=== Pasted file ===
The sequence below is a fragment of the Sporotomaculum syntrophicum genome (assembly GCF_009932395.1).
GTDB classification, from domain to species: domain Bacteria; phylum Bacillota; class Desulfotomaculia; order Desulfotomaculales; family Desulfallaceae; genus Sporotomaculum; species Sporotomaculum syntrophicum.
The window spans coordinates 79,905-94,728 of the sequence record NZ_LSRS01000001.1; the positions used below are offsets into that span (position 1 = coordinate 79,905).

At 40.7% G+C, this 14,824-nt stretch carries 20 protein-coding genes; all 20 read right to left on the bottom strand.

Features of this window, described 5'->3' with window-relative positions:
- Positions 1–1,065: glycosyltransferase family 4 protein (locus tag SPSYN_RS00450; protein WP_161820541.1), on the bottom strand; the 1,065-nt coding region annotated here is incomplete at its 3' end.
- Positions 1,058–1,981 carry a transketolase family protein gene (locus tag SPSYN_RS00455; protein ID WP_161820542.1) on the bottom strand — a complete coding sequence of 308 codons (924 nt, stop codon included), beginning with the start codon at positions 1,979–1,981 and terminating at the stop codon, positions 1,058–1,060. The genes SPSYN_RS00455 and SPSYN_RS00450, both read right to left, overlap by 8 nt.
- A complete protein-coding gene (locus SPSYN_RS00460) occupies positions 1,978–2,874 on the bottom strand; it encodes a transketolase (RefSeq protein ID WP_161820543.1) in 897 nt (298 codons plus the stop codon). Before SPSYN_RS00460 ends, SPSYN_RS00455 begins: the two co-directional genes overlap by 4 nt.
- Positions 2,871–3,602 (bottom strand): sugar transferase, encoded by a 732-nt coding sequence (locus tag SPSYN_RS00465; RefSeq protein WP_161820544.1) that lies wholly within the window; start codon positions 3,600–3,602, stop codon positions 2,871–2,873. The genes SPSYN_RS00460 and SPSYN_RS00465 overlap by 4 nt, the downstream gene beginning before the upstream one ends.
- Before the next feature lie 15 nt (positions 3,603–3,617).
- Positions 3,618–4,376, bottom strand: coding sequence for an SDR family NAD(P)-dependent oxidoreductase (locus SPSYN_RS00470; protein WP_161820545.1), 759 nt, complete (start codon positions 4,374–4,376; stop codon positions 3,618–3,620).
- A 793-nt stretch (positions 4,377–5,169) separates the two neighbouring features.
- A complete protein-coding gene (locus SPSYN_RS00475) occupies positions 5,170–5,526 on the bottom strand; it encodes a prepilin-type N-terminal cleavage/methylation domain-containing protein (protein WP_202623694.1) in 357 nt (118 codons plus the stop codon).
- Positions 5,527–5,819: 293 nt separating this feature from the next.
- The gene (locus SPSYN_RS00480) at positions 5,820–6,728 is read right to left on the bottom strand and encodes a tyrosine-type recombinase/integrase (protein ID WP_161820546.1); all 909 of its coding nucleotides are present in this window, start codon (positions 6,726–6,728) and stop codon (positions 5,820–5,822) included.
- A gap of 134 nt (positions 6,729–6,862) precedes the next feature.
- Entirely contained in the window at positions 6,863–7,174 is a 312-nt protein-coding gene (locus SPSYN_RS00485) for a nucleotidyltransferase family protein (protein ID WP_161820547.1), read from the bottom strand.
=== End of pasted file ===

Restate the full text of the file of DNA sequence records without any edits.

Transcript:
The sequence below is a fragment of the Sporotomaculum syntrophicum genome (assembly GCF_009932395.1).
GTDB classification, from domain to species: domain Bacteria; phylum Bacillota; class Desulfotomaculia; order Desulfotomaculales; family Desulfallaceae; genus Sporotomaculum; species Sporotomaculum syntrophicum.
The window spans coordinates 79,905-94,728 of the sequence record NZ_LSRS01000001.1; the positions used below are offsets into that span (position 1 = coordinate 79,905).

At 40.7% G+C, this 14,824-nt stretch carries 20 protein-coding genes; all 20 read right to left on the bottom strand.

Features of this window, described 5'->3' with window-relative positions:
- Positions 1–1,065: glycosyltransferase family 4 protein (locus tag SPSYN_RS00450; protein WP_161820541.1), on the bottom strand; the 1,065-nt coding region annotated here is incomplete at its 3' end.
- Positions 1,058–1,981 carry a transketolase family protein gene (locus tag SPSYN_RS00455; protein ID WP_161820542.1) on the bottom strand — a complete coding sequence of 308 codons (924 nt, stop codon included), beginning with the start codon at positions 1,979–1,981 and terminating at the stop codon, positions 1,058–1,060. The genes SPSYN_RS00455 and SPSYN_RS00450, both read right to left, overlap by 8 nt.
- A complete protein-coding gene (locus SPSYN_RS00460) occupies positions 1,978–2,874 on the bottom strand; it encodes a transketolase (RefSeq protein ID WP_161820543.1) in 897 nt (298 codons plus the stop codon). Before SPSYN_RS00460 ends, SPSYN_RS00455 begins: the two co-directional genes overlap by 4 nt.
- Positions 2,871–3,602 (bottom strand): sugar transferase, encoded by a 732-nt coding sequence (locus tag SPSYN_RS00465; RefSeq protein WP_161820544.1) that lies wholly within the window; start codon positions 3,600–3,602, stop codon positions 2,871–2,873. The genes SPSYN_RS00460 and SPSYN_RS00465 overlap by 4 nt, the downstream gene beginning before the upstream one ends.
- Before the next feature lie 15 nt (positions 3,603–3,617).
- Positions 3,618–4,376, bottom strand: coding sequence for an SDR family NAD(P)-dependent oxidoreductase (locus SPSYN_RS00470; protein WP_161820545.1), 759 nt, complete (start codon positions 4,374–4,376; stop codon positions 3,618–3,620).
- A 793-nt stretch (positions 4,377–5,169) separates the two neighbouring features.
- A complete protein-coding gene (locus SPSYN_RS00475) occupies positions 5,170–5,526 on the bottom strand; it encodes a prepilin-type N-terminal cleavage/methylation domain-containing protein (protein WP_202623694.1) in 357 nt (118 codons plus the stop codon).
- Positions 5,527–5,819: 293 nt separating this feature from the next.
- The gene (locus SPSYN_RS00480) at positions 5,820–6,728 is read right to left on the bottom strand and encodes a tyrosine-type recombinase/integrase (protein ID WP_161820546.1); all 909 of its coding nucleotides are present in this window, start codon (positions 6,726–6,728) and stop codon (positions 5,820–5,822) included.
- A gap of 134 nt (positions 6,729–6,862) precedes the next feature.
- Entirely contained in the window at positions 6,863–7,174 is a 312-nt protein-coding gene (locus SPSYN_RS00485) for a nucleotidyltransferase family protein (protein ID WP_161820547.1), read from the bottom strand.